We've been covering Nawa for some time now in the company's original field of ultracapacitor manufacturing as well as its recent push into the lithium battery space, in which Nawa has claimed its VACNT structures will be the world's fastest electrodes, allowing 3X the energy density, 10X the power density, much faster charging and battery lifespans five times as long.
Nawa's advantages come from its secret sauce: a super-quick, single-step nanotube growing process, which CEO Pascal Boulanger has told us "is the same process that's used for coating glasses with anti-reflective coatings, and for photovoltaics. It's already very cheap." Extremely strong and highly conductive, these nanotubes offer clear advantages in the electronics field, but Nawa is now looking at using them to advance materials as well.
NawaStitch will use vertically aligned carbon nanotubes to reinforce the weakest part of carbon composites – the glue between the layers – to make parts even lighter and stronger.
Nawa has acquired the assets of N12 Technologies, a Massachusetts-based company that, according to Crunchbase, raised nearly US$33 million since it was founded in 2012 towards the goal of using VACNT technologies to make carbon composite structures lighter, stronger and more conductive. N12 was growing its nanotubes using a two-step process licensed from MIT, and Nawa will continue that relationship, describing the two manufacturing styles as "complementary."
Here's how the process – once called NanoStitch, now called NawaStitch – works. Typically when you're making things in carbon composite, you buy sheets of carbon fiber-reinforced resin and lay them one on top of the other, gluing them together with epoxy and alternating the direction of the carbon fibers with each layer to tune the final piece for the loads it'll need to take.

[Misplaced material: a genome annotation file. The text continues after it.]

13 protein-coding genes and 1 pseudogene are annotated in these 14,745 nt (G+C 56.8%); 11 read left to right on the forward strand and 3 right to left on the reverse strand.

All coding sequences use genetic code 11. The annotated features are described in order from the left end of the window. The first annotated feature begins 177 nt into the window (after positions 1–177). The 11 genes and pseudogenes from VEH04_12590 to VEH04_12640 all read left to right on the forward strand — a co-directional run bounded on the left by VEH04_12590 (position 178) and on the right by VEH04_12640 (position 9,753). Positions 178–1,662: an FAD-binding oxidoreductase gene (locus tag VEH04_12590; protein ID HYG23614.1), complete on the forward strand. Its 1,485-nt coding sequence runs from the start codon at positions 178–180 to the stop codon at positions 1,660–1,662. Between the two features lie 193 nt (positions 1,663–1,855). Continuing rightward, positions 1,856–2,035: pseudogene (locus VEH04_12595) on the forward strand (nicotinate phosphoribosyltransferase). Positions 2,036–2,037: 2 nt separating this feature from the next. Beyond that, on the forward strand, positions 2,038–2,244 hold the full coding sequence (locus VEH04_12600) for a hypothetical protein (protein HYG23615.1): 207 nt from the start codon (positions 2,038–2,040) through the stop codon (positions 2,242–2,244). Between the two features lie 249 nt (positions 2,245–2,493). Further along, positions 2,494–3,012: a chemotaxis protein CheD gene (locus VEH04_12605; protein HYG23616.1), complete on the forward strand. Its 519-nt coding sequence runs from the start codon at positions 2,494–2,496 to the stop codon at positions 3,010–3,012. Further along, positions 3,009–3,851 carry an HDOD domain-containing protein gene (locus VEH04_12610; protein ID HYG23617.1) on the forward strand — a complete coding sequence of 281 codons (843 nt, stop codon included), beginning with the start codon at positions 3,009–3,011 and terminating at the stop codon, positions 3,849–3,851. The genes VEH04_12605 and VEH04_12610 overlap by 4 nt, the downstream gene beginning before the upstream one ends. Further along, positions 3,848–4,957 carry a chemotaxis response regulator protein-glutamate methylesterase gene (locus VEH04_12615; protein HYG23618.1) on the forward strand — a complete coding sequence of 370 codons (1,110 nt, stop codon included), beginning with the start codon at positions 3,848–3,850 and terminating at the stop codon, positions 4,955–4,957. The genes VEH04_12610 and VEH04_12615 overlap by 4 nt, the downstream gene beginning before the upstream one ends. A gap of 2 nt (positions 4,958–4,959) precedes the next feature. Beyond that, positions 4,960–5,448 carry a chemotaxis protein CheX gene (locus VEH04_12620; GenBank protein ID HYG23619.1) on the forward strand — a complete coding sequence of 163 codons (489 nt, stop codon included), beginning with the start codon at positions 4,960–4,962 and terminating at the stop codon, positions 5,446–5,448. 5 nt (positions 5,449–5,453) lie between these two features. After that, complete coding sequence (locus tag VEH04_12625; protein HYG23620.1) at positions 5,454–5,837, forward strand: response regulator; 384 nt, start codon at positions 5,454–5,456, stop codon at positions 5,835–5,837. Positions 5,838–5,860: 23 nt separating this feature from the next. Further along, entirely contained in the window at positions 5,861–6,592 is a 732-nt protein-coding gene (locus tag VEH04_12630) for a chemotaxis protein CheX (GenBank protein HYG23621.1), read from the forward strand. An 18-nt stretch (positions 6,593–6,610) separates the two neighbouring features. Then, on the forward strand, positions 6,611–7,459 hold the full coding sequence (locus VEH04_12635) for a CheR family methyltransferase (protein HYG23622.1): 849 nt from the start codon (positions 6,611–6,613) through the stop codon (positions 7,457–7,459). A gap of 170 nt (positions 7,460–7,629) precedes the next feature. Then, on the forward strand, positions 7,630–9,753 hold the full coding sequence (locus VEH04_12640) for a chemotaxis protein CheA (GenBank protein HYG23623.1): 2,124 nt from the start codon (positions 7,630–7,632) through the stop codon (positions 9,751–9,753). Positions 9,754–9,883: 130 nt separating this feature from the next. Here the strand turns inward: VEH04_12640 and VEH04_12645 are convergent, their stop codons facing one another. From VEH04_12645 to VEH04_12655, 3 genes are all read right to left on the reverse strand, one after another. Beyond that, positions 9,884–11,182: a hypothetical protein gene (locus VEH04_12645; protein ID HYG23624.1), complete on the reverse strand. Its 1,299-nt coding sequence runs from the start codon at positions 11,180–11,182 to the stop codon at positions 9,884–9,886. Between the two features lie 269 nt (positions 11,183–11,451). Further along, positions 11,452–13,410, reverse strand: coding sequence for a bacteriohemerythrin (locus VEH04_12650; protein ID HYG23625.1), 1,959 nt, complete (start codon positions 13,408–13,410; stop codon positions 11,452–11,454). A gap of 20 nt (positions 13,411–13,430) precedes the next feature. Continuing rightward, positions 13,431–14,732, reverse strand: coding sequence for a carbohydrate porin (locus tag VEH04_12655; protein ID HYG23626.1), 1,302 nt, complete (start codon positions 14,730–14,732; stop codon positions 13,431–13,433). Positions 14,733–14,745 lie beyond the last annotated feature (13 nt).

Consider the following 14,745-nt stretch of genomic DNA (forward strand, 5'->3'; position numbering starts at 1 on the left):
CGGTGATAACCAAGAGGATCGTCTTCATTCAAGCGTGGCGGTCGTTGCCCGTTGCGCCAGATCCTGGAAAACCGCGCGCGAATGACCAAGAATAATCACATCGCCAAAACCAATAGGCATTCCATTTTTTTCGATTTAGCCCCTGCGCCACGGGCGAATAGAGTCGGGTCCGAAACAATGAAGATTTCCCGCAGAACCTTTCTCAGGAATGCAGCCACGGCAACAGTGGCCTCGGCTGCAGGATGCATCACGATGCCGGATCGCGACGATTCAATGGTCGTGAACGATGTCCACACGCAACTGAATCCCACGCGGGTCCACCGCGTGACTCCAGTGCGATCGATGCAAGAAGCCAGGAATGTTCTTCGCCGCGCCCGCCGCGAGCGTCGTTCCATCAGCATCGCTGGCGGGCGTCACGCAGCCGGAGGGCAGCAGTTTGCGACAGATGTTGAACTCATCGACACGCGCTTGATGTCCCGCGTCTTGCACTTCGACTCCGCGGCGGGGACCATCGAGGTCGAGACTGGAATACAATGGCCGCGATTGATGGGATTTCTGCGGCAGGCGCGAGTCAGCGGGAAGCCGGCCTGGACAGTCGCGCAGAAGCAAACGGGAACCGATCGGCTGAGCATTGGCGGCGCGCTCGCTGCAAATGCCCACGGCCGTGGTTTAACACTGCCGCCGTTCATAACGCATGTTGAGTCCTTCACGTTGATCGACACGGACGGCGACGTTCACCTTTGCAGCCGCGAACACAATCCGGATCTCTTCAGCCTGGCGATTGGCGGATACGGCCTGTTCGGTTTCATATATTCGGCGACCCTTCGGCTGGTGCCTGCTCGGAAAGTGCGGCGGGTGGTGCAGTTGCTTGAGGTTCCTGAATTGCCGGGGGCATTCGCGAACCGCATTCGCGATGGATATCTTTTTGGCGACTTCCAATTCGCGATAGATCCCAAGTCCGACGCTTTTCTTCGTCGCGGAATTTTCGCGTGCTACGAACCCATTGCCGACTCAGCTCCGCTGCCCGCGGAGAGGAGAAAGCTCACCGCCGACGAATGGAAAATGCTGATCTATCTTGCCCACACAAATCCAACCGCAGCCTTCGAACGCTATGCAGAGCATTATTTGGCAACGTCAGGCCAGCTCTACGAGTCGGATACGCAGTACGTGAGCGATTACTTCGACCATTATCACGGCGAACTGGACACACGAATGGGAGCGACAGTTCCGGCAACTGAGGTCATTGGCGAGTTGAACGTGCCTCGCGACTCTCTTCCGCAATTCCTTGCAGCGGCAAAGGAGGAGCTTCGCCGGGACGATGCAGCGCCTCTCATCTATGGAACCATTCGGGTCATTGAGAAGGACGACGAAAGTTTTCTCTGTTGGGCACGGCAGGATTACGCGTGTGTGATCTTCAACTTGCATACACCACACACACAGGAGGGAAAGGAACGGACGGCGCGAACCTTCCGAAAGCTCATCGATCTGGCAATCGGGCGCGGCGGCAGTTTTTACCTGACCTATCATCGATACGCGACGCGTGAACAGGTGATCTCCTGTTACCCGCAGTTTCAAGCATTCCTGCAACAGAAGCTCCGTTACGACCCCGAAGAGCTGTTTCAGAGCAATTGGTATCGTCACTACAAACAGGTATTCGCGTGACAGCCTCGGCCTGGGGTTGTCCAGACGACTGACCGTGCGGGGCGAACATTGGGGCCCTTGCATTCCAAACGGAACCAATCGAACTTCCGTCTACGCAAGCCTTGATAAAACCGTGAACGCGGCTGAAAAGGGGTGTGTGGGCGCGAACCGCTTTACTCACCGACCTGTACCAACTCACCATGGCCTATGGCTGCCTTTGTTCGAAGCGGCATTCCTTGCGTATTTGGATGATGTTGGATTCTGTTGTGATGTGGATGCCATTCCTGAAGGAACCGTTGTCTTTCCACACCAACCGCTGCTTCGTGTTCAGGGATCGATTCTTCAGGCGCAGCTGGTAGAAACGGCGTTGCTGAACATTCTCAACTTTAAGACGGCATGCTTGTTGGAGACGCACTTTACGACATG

According to N12 and now Nawa, the glue between the layers can be a weak point, deteriorating as the part bends. This can cause delamination, or simply undermine the strength of the part. Nawastitch reinforces the epoxy layers with super-strong VACNT arrays, and as a result, Nawa says shear strength is increased by a factor of 100, shock resistance is improved by a factor of 10, delamination simply doesn't happen and high-speed impacts result in 50 percent less interior damage. Composite parts can be reinforced like this with no substantial change to the regular manufacturing process.
Nawa says it's also been working on its own multi-function composite material called NawaShell, which both enhances the mechanical strength of carbon composites, and allows the embedded carbon nanotubes to store electrical energy, making it possible to build, for example, a solar roof panel that stores energy right in the roof itself.
It's unclear how much success N12 had getting its high-strength composite treatments out into the market, but anything that can make carbon fiber parts lighter and stronger will have its chance if the price is right. Heck, in certain applications, the price doesn't even have to be that right at all, and Nawa is clearly very excited to open up a new US base, which will be located in Dayton, Ohio. The company has set up a research collaboration and licensing agreement with the University of Dayton Research Institute.
"The creation of NAWA America is a very exciting and natural strategic step," said Nawa Founder, Chairman and CTO Pascal Boulanger. "We have been aware of N12 Technologies’ exceptional work for many years; I am delighted the opportunity has arisen to acquire its activities, develop the technology further and bring it within our portfolio.
This move further cements NAWA Technologies as THE leading specialist in VACNT – and the largest manufacturer of continuous industrial scaled VACNT. Not only do we possess the rights and know-how for the two most efficient and complementary patented VACNT growth processes, strong academic support from both sides of the Atlantic, but also the expertise to bring two major applications of VACNT to a global market: ultra-strong composites and energy storage."
Nawa is commencing prototyping immediately and expects to begin volume manufacturing in 2021. Check out a video below.
Read the original article on New Atlas.